Introduction to Starting Your Own Fashion Label | Greg Armas | Skillshare

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Introduction to Starting Your Own Fashion Label

teacher avatar Greg Armas, Assembly NY, founder + designer

Watch this class and thousands more

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Taught by industry leaders & working professionals
Topics include illustration, design, photography, and more

Watch this class and thousands more

Get unlimited access to every class
Taught by industry leaders & working professionals
Topics include illustration, design, photography, and more

Lessons in This Class

    • 1.

      Establishing Your Niche Market


    • 2.

      Articulating Your Designer Mission


    • 3.

      Developing Key Relationships.


    • 4.

      Developing Key Relationships (continued)


    • 5.

      Designing Sales + Marketing Strategy


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About This Class

I'm the founder and designer of Lower East Side-based Assembly New York. I launched my menswear line in 2009 and presented my first womenswear collection at Milk Studios for NYFW in 2012. As a self-taught designer, everything I know about starting and running my own fashion label I learned by doing. Hindsight is 20/20 and in this class I'm going to teach you the fundamentals I wish I had access to earlier.


What You'll Learn

One of the most crucial lessons I learned over the past 5 years is that knowing what you're talking about - whether to potential partners, buyers, investors - makes all the difference in your success. Here are the fundamentals we'll cover:

  • Establishing Your Niche Market. Most small startups cannot even finance an entire collection, deciding what categories or articles you will focus on will offer legible and fiscally realistic goals. Staring out with a wide net  is a plan for difficult challenges, everything you may “catch” is a new, unplanned for, moving part you are now accountable for. Best to start with spearfishing and select your targets
  • Articulating Your Designer Mission. Independent designers are required to learn the language of their business and current marketplace attitude to effectively communicate their goals and needs relevantly
  • Developing Key Relationships. Labels live and die by their relationships with suppliers (fabric and trim providers) and producers (sewers) - how to successfully develop and maintain these relationships. 
  • Production Management. Understanding the production cycle and the key relationships necessary to produce your garments is foundational and often misunderstood/fantasized. 
  • Designing Sales + Marketing Strategies. How to get people to know about you and your product. Do you need a show room? A press show room? Tradeshow access? 
  • Building In-House Sales Processes. How to navigate the logistics of receiving, producing and shipping orders - surprisingly crucial skills for not losing money on your orders!
  • Securing Investment. What to consider when you don't have the luxury of someone else's cash. 


What You'll Do

In this class you'll be able to start the process of launching your label with some foundational first steps: establishing your niche market and articulating your designer mission. You'll have the opportunity to share your work for feedback from fellow classmates all over the world. 


Meet Your Teacher

Teacher Profile Image

Greg Armas

Assembly NY, founder + designer


Before relocating to New York in 2008, Armas worked as an architectural and retail consultant in Tokyo. Through a lifetime relationship with vintage, design was self-taught, learning from the past to inform future aesthetics.

Assembly New York opened on Ludlow Street in spring 2008, focused on debuting independent labels from around the world. Established the Assembly mens collection in 2009: a range rooted in authentic materials, tradition and future-primitive details. In Fall 2012, the womens collection launched with presentations during NYFW at Milk Studios and in the eponymous boutique, with online support from

A vertical company, all garments are sewn in New York city and currently stocked in over 45 finer retailers internationally. Ongoing pr... See full profile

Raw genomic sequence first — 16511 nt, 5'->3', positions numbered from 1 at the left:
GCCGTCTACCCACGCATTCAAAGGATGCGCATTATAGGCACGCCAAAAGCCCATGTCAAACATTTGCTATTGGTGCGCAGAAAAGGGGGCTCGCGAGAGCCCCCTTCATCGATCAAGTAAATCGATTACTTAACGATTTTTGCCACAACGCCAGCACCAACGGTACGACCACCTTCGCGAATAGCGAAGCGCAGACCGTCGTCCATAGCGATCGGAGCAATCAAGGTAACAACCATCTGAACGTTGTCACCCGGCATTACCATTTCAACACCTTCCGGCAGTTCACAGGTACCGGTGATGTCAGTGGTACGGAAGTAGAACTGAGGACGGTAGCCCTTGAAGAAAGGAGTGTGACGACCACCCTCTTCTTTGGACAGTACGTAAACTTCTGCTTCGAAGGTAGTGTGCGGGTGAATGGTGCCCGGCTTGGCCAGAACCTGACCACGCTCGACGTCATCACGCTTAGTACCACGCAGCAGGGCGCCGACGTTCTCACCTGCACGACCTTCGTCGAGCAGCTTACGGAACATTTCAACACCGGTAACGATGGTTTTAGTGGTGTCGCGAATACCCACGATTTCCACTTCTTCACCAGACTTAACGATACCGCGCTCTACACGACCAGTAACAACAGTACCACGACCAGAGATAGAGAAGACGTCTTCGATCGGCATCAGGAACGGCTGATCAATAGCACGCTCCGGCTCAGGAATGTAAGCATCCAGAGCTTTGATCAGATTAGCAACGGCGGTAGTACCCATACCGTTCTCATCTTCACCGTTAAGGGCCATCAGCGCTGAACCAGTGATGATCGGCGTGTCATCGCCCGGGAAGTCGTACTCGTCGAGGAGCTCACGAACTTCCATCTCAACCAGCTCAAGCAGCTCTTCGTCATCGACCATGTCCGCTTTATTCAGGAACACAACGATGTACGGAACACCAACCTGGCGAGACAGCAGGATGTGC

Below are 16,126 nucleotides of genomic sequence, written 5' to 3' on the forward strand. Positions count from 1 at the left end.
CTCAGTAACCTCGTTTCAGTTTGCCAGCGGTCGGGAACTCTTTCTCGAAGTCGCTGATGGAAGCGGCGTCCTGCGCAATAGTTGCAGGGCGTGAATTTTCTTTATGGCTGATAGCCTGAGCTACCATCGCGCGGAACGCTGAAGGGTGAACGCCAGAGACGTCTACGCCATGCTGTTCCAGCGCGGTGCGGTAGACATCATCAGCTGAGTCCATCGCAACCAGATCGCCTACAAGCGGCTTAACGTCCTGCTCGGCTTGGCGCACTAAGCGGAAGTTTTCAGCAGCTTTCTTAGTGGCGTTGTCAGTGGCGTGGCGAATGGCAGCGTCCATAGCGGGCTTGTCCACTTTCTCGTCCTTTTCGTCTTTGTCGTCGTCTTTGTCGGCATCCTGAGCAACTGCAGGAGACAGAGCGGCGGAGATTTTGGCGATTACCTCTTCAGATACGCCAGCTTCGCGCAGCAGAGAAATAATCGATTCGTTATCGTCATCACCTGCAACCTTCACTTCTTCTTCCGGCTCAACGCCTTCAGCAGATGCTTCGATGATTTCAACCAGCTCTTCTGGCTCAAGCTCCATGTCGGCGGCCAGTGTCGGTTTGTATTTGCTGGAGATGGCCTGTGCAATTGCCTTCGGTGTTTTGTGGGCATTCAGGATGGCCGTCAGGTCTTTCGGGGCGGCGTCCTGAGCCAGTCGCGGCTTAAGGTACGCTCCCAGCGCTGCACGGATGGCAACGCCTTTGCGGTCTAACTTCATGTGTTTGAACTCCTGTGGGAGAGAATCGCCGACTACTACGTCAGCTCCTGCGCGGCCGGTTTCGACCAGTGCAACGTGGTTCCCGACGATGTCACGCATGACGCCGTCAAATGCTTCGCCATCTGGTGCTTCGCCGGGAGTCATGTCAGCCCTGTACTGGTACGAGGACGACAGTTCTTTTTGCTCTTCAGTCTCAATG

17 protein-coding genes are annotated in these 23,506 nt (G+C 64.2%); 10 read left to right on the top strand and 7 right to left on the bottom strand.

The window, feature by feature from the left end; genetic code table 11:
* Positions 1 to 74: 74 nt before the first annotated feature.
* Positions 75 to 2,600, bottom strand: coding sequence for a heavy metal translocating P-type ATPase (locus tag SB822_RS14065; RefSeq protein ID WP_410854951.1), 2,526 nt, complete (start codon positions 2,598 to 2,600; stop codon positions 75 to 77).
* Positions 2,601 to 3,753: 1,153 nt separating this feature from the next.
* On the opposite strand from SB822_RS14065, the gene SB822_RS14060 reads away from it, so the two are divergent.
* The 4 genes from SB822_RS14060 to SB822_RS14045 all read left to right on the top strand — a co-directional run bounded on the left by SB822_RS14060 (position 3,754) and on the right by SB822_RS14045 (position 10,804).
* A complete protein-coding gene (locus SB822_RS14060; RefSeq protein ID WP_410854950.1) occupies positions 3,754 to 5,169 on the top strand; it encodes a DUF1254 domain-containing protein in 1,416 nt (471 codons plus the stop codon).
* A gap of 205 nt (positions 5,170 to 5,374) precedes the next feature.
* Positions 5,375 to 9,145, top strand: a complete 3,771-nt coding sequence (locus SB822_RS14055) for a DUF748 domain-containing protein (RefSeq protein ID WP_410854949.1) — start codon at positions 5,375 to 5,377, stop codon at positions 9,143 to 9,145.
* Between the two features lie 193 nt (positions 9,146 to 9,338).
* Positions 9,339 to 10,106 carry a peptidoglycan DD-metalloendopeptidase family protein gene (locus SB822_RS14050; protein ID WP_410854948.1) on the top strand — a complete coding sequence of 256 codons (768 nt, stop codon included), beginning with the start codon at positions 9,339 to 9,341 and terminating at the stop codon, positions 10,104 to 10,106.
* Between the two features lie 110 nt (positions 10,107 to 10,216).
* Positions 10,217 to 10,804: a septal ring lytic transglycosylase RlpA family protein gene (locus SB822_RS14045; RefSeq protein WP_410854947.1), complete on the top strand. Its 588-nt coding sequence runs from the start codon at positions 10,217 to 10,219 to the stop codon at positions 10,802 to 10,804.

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1. Establishing Your Niche Market: So, in unit one, Establishing Your Niche Market, there are three steps that I have highlighted using my experience, like I said, first as a buyer and store owner, and then watching how clients actually buy clothes, and then as a designer trying to contribute back into that system. Your emotional investment into the brand itself, this is just one way of approaching, but in what I've seen in terms of, especially like a debut collection, if the designer is truly being honest and quite expressive and pure in their involvement with a collection, that's something that comes through. So what does that really mean? It means that if you're into swimwear, and therefore you like swimming in the ocean, you want to make some swim trunks. That to just go out and start a swim trunk company is all fine and good, but you haven't given any one any reasons to love you yet. You haven't given them the details about you and your company that are going to allow them to want to choose your swim trunk over your competitors. So, as opposed to having a swimwear line, you find those things about it that companies that are particularly of interest to you. Is it for men or for women? Do you have prints? Do you not have prints? Is it for people who surf? Is it for people who don't surf? That kind of identification of your goal client and based off of your personality, I find to be a successful model. The second then is the idea of editing to refinement. One of the reasons theret hat I find it's best to take your large concept, we'll just keep going back to the swimwear idea, and kind of editing coming down tighter and tighter and tighter usually is that you have financial and fiscal reasons for that. You cannot make a pair of a board shorts for every person and every color that fit everyone perfectly. So you need to identify by refining who is this for exactly and then what kind of words or kind of personality does your product have? So that meaning, like I said before, we're going back with the board short idea, is it an athletic short? Is it a short meant for someone who wants to look athletic but actually isn't? These are different concerns. So identifying the lifestyle within your label is important. That follows right into the third point of establishing your niche market, which is understanding your client's expectations. To quickly summarize there, essentially, especially you're beginning a company, it's difficult for you to match the quality and price of your competitors in the marketplace, whether it be someone who's made it for a long time or that has a greater resource. So, I think understanding where you're coming in with your product and what your client's expectation of your contribution are, are important. Meaning, if your item, your pair of shorts costs you $400 to create, then it's important to know who else around you is creating $400 shorts that your client is possibly purchasing from and how your item then measures up in terms of quality, in terms of longevity, in terms of details, packaging, things like that so that you understand as if you were out buying the pair shorts yourself, why is this person going to pick your item? Understanding what else is out also in the marketplace that someone is looking at compared to your piece is vital and I think getting out and actually shopping your competitors' and understanding your small niche market is part of establishing that you have to understand who else is in your niche market to actually establish it. So, for my own company, my emotional investment was the fact that I personally was unable to find these sort of smaller tailored suits that I was looking for in other shops. My refinement of my idea was the fact that though I did want to make an entire collection, I stuck with just making that one suit, that one particular thing that it was that I couldn't find and was most passionate about. Then, thirdly, in understanding my client's expectations, I then, in making that suit, I went and looked at who else was making suits and what price point there are available to see. Is someone going to be comparing my suit to brand X here or brand Y down here? In my sense, I had a unique advantage with understanding client expectation the fact that I had been retailing first for 15 years. So there's a lot of background with just seeing how people shop and their expectation on the sells were. One great tangible physical act that you can do to help reign in your concept is to go, A, to other stores that carry something similar to what you're going to be making and actually taking the time to look at what they have available, the colors, what sizes they have and then also we say look at the sale rack and see what hasn't sold within your category. I'd actually take the time to speak with the salespeople and ask them why those items didn't sell and why are these things in the sale rack. Why were they not popular? There's a way for you to help even edit down your visual but more by looking at maybe if you're really dying to make the pink men's board shorts, if you go to three stores, and they're on the sale rack, it may not be the most lucrative way to go. Secondly, with obviously online shopping mean so massive. You can hop online and do the exact same study which is really quickly look at what people have actually bought, what they have and available from their online stores, how does it measure up to what you'd want to contribute and then same thing what do they have on sale, what hasn't performed well for them? Making sure that your contribution to something that seems to be on the performing side and that you're not making an item it looks like it's going to end up in the sale rack hopefully. 2. Articulating Your Designer Mission: So, within your designer mission, regardless of the variance of your aesthetic or different companies intentions, there's two or three points you need to always have, there's two or three ideas you need to make sure always clear and legible to people within that. Essentially, what you're doing with your designer mission is a little bit of storytelling. So, think of it as a bit of interesting writing, meaning that you don't want it to be just dry and informative. It also shouldn't be pure poetry. So, having something that is interesting, but also understandable and quick to read. Some of the elements that you're going to want to make sure that are in there are your history of the company. Now, that can mean a couple of different things depending on how your brand is structured. So, this could mean your designer history, you as a person, or the group of you that designed the collection, and why you're designing it, and for literally how long that process has been going on. That also could be the history of the concept if you have a strong concept that drives your aesthetic and the rest of the brand. Where did that idea come from? When did it begin? What was it inspired from? You also could have the history of your manufacturing. If your company is making socks and you're making them with a 100-year-old mill in Connecticut, then it's important to list that. Then you can have some personal history as well if it's of interests and can make a unique statement for you. What those allow is for a buyer, someone like myself, to be able identify what it is that you're going for with your brand and which of my clients it would be for. Meaning is this a heritage line that is rooted in its manufacturing and its history, is this a conceptual line that is for people who are looking for something new and is based in art and new ideas so on and so forth. The second thing after history that you're going to want to identify within your mission statement is going to be your brand intention. I call that the who for and what for. Who are the clothes intended for? Obviously, there's some basics meaning you need to list, is it a man's contemporary brand, is a women's ready-to-wear label, is it a children's evening wear line. Obviously it's clothing, but what type of clothing is it and who exactly is if for and what type of day and what's the perfect scenario for the clothing. So, painting a little bit of the picture for the buyer for whoever's reading your designer mission of what the, like I said, the ideal scenario would be that your clothes would be being worn then, and then the who for meaning who is that person, and what are they doing. Is this not, like I said before, is this an athletic line, is this something that's about the way it looks, is this line that's about the way it feels, is color important to you, is texture important to you, identifying what it is that you want people to appreciate in your intentions, and the actual language itself informs that. To the other example with assembly, we use a word, like I said, quiet authority, and their quiet is very intentionally used because I felt like within the fashion world, there were so many loud labels that I wanted to create something that was for the people that were looking for something quieter, for something that wasn't as loud and as kind of garish. But then the use of the word authority is important there as well because my clothing this is meant to have something that looks intentful and that looks kind of correct on a person, so that that equals out authority. If they walk into the room, they look good but they didn't necessarily stand out for it. So, that's my quick way of describing that person is by saying quiet authority. So, if you can boil down your your ideas, your history, and your intention into quick phrases for presser, for buyers to understand you with, those will be useful also for you in conversation as well as you're talking about your own brand to other people. As a buyer, like I said, we've received dozens. We're fortunate enough to receive dozens of submissions from designers. This Sloan says, each piece of jewelry is handcrafted to create one-of-a-kind, modern heirlooms. My values align with the slow fashion movement, which is based on sustainability and ethical practices. Quality, fine craftsmanship, and longevity, these are details that allow the work to transcend season to season. So, I would say that this is extremely excellent example of someone throwing a couple of catchphrases and being really quite frugal and effective with their language to tell you that their brand A is Jewelry, and that's handcrafted one of a kind. They drop the term modern heirlooms within the first sentence, which is kind of akin to my discrete luxury. So, this is kind of a quick saying that the designers come up with that they feel like expresses their brand and its emotional values, and they also talked about, "My values align with the slow fashion movement" which I mean, I really see this all day, there's no slow fashion movement. So this person has basically introduced something that they wish existed. This is really good use of language and and of describing, like I said, the who for and what for. Having your mission statement, having something in writing that's almost your commitment to yourself is something that's great to have in your pocket and a guiding light going forward. 3. Developing Key Relationships.: For unit three, you essentially need to have an understanding of all of the relationships outside of yourself that it requires for you to produce, deliver, and sell your beautiful designs. In general, it's going to take other people with their technical skills and their understanding. It's going to take you educating yourself. It's going to take the money to properly pay the people on time so that you can continue to work with them, and it's going to take you having that understanding the capacity of how to build your team as your company grows to facilitate that growth. So, in terms of understanding your key relationships that are required for you to have your label, there's definitely a learning curve involved. I remember personally because I was self-taught going into fashion that a lot of the technical aspects of say making a button-up shirt, I wasn't fully aware of it. I didn't even know what I didn't know yet, essentially. So, I've provided something in the project guide which is kind of to take the list of people required to make your item. It's a series of the people who are going to have to touch or supply you with something to in the case of the example given just make your button up shirt. Like personally, I remember making a pattern for the first shirt, taking it down to the sewer, and then saying that as soon as I had the pattern back from the marker and grader, they will be happy to sew on it. That's all fine and good except I had no idea what the marker and grader were. They're the people who, as probably many of you I hope know or some of you know, they're the people who size your pattern. I was so early on and I knew so much about clothing and seams and all these things. I didn't know about manufacturing as much. So, here's my sewer basically telling me that they're ready to start my job as soon as I can go to the marker and grader, which I had no idea who that was. I had to go and basically ask some people around me and kind of educate myself in the process. So, I kind of definitely included everybody in there that I wish I had known originally in that process to kind of basically a cheat sheet essentially of who's going to be involved in making your clothes. Because I didn't know all the steps involved when I started, and I think I had a smaller idea of what it took to get a shirt produced and for the buttons to be perfect and to be sown on the right place and not fall off, let alone get it into a store and start wholesaling it. The second kind of outline that's in the project guide is like a transparent cost sheet, which is reviewing where the money goes and why an item costs what it does. So, you can kind of track there. We took one of our styles that we actively used in the collection and showed the cost of materials, where we source of fabric from, the import fees for the fabric, the cost for sewing in the label, the cost of having the label made, the buttonhole fees, the logistics, the storing, the distribution, everything essentially that adds to the cost of that garment that creates the retail cost of it. So, understanding all of the people involved to make your article and then understanding all of the elements that will affect the price of that article are extremely important. We've definitely as a company been at points where we've made our money on one item and almost lost it on the other because we didn't expect it was going to cost $80 to sew it, or we didn't foresee that a zipper was a $16 zipper that was in the garments. So, having a very clear understanding of everything that can affect your profit margins when you're pricing the collection is important. The third thing would be understanding the kind of staff that is going to take on your end to facilitate the design. So, the factory has their team, they have their people in place. What do you have on your side? So, say you're starting out very small, you're sewing the garment yourself for design and everything, that's great. If you do a good job, you need to be selling more and more of these items. Eventually, your production will be more than you'll be able to oversee and coincidentally design the collection. So, understanding what it would mean for your company to succeed and kind of planning for that success. Knowing that if you do your job well, you will need to add in a production manager who can communicate your desires clearly to the factory and have your sketches become reality. Understanding that you will need the interns and the other liaisons and that you'll have to share your concepts with these other people and you will have to be a bit of a team leader within that. Planning on that early is probably the best way to just kind of plan for success and know that it's going to take a whole lot more than just you for your brand to do well and to succeed. 4. Developing Key Relationships (continued): A clothing manufacturing is nothing more than a series of relationships. When you're entering into those relationships, I think it's really important that you understand what all the parts are and how they're functioning. You need to know what a pattern may occur and what the factory and what everyone else is doing so that you can communicate best to them, how you would like your jobs done, and also know where you fall in line with that order. So, essentially, as a buyer, if I look at someone's beautiful sample, there's a concern if it's a new brand, if they can they produce this in production as good as the sample six months later and deliver it to my door on time at the store. I know that without relationships in place, with their materials, and their trim suppliers, and their actual sewing facilities, down to their logistics and shipping company, without those key relationships, they can't do that. It takes all four of those, or five of those components to actually get the dress to the store and available to be on the rack. So, a lot of times with a newer designer, especially, there's a wait-and-see period. That means that the buyer at the department store, all the way down to a small boutique, is waiting to see if a line doesn't just stick around, but if they're able to produce what their samples looked like. One, two, three seasons and if you can see that as a buyer from outside and that's indicative of a company that does have those key relationships in place and then you feel confident to go in and buy more from them. Because you can see that, yes, I saw their beautiful gold shirt in the trade show and then six months later I saw it in stores and look just like the sample. So, that gives you that kind of confidence to be able to go ahead and buy that brand because you know as a buyer, you're not just buying that company and their aesthetic, but you're buying their relationships with their manufacturers. So, you as a designer, understanding your relationships with your manufacturers is vital. Within that, I think, A, literally knowing the order of how your clothes are made. For some people this is maybe redundant, because they've done all the processes, they make their own patterns, and they do their own sewing, and they do their own marketing grading, but if you don't or if you haven't done all the steps involved with producing your article all the way from concept to the delivery, then you should educate yourself on what those steps are and in what order they take place. This will also help you understand why people need things from you at certain times. If you understand the order of production, then you can foresee what kind of supplies you may need or issues you may have coming up, as opposed to, and this is what happens a lot, and this was a learning curve for myself and probably a lot of designers, which was you make very expensive mistakes. It's because you didn't understand you're going to need something by a certain timeline, or you didn't know that the buttons had to be there before the buttonholes could be put in. It is time equals money sort of equation, because with clothing and particularly you're delivering at least twice a year on these sort of deadlines. So, you've got to be able to quickly be able to put out any fires that come up along the way. Your comprehension of all the people who are doing, that are making your clothing is vital to being able to facilitate that process. The second and very direct kind of matter within production is especially when you're starting out and the money's important. Most factories are going to be paying their stores, every week, or every two weeks to make your clothes and not only is based on the money that they're receiving from you. So, especially, if you'd like your jobs to get sewn well and you'd like high priority in the sewing calendar and schedules the factories, you need to be known as a person that can financially take care of your company. If you're not, it's a red flag. If you're not able to produce comfortably and pay for your own samples, you probably as a company are definitely haven't been structured then to go on and handle full production and take in wholesale orders from other accounts. So, it's a great way of keeping yourself in check, which is that if your sample set and in your understanding of that is overwhelming, then, you need to work on step A before you're going to get to step B. Because you'll get into situations as well where you- may be the factory may closed and then maybe you don't have the money to pay for. That's just not a place you're going to want to put a factory or any sort of supplier, and because if you're going to maintain in the marketplace, you will never be able to go back to that zipper manufacturer or that seller again, because you didn't pay them, they won't be able to work with you. So, setting a strong precedent by being able to make sure that the scalability of all of your jobs is something that you have the capacity to financially be responsible for is an important reality. 5. Designing Sales + Marketing Strategy: So, your concept has been refined. You understand how to produce your item, the people, and the steps that it will take to get you there. Then, of course, I have to sell it. So, this is probably the area that personally I feel like as a store owner I've run into the most misconception around what it takes, or what a small brand should have in terms of beginning their press and sales strategy. So, to start off, your job is to expose yourself to strangers, because like I say, though you've been working so hard on your idea and maybe you and your close friends know about it for months or for years, your whole lifetime, that's it. It's news to everybody else, and so that's why we make the designer mission, so we're giving that icebreaker, and that physical entrance in your company. But there's a whole lot more work to be done in terms of addressing social media and websites, things like that. Informing people on using that designer mission then to further educate people about your intentions with the line. So, and most people I think at this point we're all well aware of all the social media that's available to us, and the fact that it's 100 percent free. So, originally the way that showrooms and designers interacted was that you had presence sales typically under one roof, and then that company would work with the designer promoting their brand through print, and online media, and then the sales reinforcing that. Typically, now you have the sales and the press offices for the most part been separated. So, your press office then is going to be offering you opportunities depending on their relationships with placing your clothes on interesting people, celebrities, and making sure that your clothes are included in editorial polls that magazines are submitting for meaning. If magazine X is doing a story on safari prints, and you are the owner of this African swimmer line, you definitely want your press office to be submitting your shorts for that article. Your sales showroom then now essentially is working strictly with their relationships with other stores. At times there's crossover with press but for the most part, they're going to be in meetings and working with all the way from boutiques to department stores, and talking about how you're line can fit in with those vendors that they have relationships with. So, like I said before, it's best if you already have some ammunition for those people to be bringing to the table when they're taking you into their other relationships that they have. Producing sales with your collection, and getting the interests of press and buyers, your main asset, you're one largest weapon you have is to have clear and interesting photos of your garments. That may sound obvious, but an image that doesn't show the types of fabrics, the way they lay, the actual colors, give hints of how they were constructed. Consider a buyer looking at 20 to 30 different lookbooks maybe a week. If you're not legible, you're basically off the list, to begin with. There are art brands who can present extremely creative and more avant-garde images, or imagery that eludes to their brand that entices you want to know more about them. I'd say if you feel extremely confident that that's part of your aesthetic and that has to do with your entire company's ethos, then go ahead and do that. But for the 98 percent of the designers who are trying to debut their collections, I think for a buyer to be able to quickly understand, what type of dresses or pants you make, what the fabric is, and how it lays in the body, is completely irreplaceable. How those are formatted and presented, almost is secondary to the quality of the images. So, your website does not have to be a million-dollar website. Your website needs have million-dollar images on it. Your lookbook or correspondence that you send to press or to buyers, doesn't have to be on gold gilded pages, or wrapped perfectly with their registering, it needs to explain itself and it needs to have impact in those photos. So, they also shouldn't distract from himself. So, I think there's some bit of clarity and those images that you're going to want. So, maybe even finding a photographer earlier than you think that you appreciate their work. Someone that you feel like can take photos of your clothes, or if you're a talented enough honing in your skills of taking photos of very well yourself that tell the true story of your clothes quickly. So that someone can essentially have a flip book of you, without even having to read your words and get at least a snapshot of your brand, and who it's for. Once you have those images, and you have your designer mission put in place, and essentially I think the first thing to do is to find yourself five accounts. That your first storage, you going to go after that your focus, and set yourself a deadline at which point you'd like to create contact with those stores. That you're beginning place, and that's where you're going to get some feedback and whether or not you even hear back from these stores, or if you do what they want to hear and see from you. To throw out a wide net and to try to get everybody to like you and your new brand that just began, is a little bit unrealistic. It's a lot unrealistic in fact. You need to find the appropriate audience that can understand your collection and has a clientele for it, and you're strong images are probably going to be your best foot in the door. I know if I receive a lookbook on my desk that has strong interesting descriptive images, and a bit of the wording and the designer mission makes sense, I want to see the clothes. I'm going to contact that designer. I'm going to take the next step because they've shown me that they understand what it takes on their end to hold up the bargain which is to be creative, and to create a legible company that I as a buyer can go in and confidently resell to my clients.